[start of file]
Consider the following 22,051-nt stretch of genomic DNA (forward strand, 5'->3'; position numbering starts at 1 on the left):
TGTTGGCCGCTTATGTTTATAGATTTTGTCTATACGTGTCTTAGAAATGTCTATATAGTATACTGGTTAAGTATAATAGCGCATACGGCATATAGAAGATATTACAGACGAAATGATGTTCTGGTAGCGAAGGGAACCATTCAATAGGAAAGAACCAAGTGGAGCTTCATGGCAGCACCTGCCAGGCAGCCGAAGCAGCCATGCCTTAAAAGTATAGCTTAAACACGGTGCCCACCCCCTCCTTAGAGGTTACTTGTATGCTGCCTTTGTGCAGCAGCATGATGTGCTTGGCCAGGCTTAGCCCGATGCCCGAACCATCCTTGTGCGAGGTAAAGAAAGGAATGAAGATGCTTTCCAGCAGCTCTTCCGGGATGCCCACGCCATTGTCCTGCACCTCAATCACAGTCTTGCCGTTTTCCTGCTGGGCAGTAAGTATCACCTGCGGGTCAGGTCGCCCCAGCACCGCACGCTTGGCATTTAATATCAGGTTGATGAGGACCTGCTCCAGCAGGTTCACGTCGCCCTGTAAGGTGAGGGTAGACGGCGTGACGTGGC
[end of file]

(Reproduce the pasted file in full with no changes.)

Consider the following 22,051-nt stretch of genomic DNA (forward strand, 5'->3'; position numbering starts at 1 on the left):
TGTTGGCCGCTTATGTTTATAGATTTTGTCTATACGTGTCTTAGAAATGTCTATATAGTATACTGGTTAAGTATAATAGCGCATACGGCATATAGAAGATATTACAGACGAAATGATGTTCTGGTAGCGAAGGGAACCATTCAATAGGAAAGAACCAAGTGGAGCTTCATGGCAGCACCTGCCAGGCAGCCGAAGCAGCCATGCCTTAAAAGTATAGCTTAAACACGGTGCCCACCCCCTCCTTAGAGGTTACTTGTATGCTGCCTTTGTGCAGCAGCATGATGTGCTTGGCCAGGCTTAGCCCGATGCCCGAACCATCCTTGTGCGAGGTAAAGAAAGGAATGAAGATGCTTTCCAGCAGCTCTTCCGGGATGCCCACGCCATTGTCCTGCACCTCAATCACAGTCTTGCCGTTTTCCTGCTGGGCAGTAAGTATCACCTGCGGGTCAGGTCGCCCCAGCACCGCACGCTTGGCATTTAATATCAGGTTGATGAGGACCTGCTCCAGCAGGTTCACGTCGCCCTGTAAGGTGAGGGTAGACGGCGTGACGTGGC